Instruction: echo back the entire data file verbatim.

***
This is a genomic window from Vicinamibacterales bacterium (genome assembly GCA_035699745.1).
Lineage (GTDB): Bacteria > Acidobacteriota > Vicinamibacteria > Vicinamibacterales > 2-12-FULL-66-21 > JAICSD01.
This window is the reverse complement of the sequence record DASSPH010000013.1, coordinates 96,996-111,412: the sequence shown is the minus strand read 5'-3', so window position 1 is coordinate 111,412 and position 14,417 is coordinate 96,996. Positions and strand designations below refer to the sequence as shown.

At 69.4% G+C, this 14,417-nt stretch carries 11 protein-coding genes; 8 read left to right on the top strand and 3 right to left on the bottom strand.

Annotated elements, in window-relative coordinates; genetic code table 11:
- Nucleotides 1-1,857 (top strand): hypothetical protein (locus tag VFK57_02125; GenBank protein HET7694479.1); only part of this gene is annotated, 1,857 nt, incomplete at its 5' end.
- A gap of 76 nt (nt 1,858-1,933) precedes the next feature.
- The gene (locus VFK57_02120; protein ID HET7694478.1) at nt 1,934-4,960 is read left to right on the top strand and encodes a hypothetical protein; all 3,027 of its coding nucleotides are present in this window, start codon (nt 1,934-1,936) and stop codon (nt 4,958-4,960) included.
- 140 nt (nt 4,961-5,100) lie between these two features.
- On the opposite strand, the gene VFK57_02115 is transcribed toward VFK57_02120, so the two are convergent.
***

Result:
This is a genomic window from Vicinamibacterales bacterium (genome assembly GCA_035699745.1).
Lineage (GTDB): Bacteria > Acidobacteriota > Vicinamibacteria > Vicinamibacterales > 2-12-FULL-66-21 > JAICSD01.
This window is the reverse complement of the sequence record DASSPH010000013.1, coordinates 96,996-111,412: the sequence shown is the minus strand read 5'-3', so window position 1 is coordinate 111,412 and position 14,417 is coordinate 96,996. Positions and strand designations below refer to the sequence as shown.

At 69.4% G+C, this 14,417-nt stretch carries 11 protein-coding genes; 8 read left to right on the top strand and 3 right to left on the bottom strand.

Annotated elements, in window-relative coordinates; genetic code table 11:
- Nucleotides 1-1,857 (top strand): hypothetical protein (locus tag VFK57_02125; GenBank protein HET7694479.1); only part of this gene is annotated, 1,857 nt, incomplete at its 5' end.
- A gap of 76 nt (nt 1,858-1,933) precedes the next feature.
- The gene (locus VFK57_02120; protein ID HET7694478.1) at nt 1,934-4,960 is read left to right on the top strand and encodes a hypothetical protein; all 3,027 of its coding nucleotides are present in this window, start codon (nt 1,934-1,936) and stop codon (nt 4,958-4,960) included.
- 140 nt (nt 4,961-5,100) lie between these two features.
- On the opposite strand, the gene VFK57_02115 is transcribed toward VFK57_02120, so the two are convergent.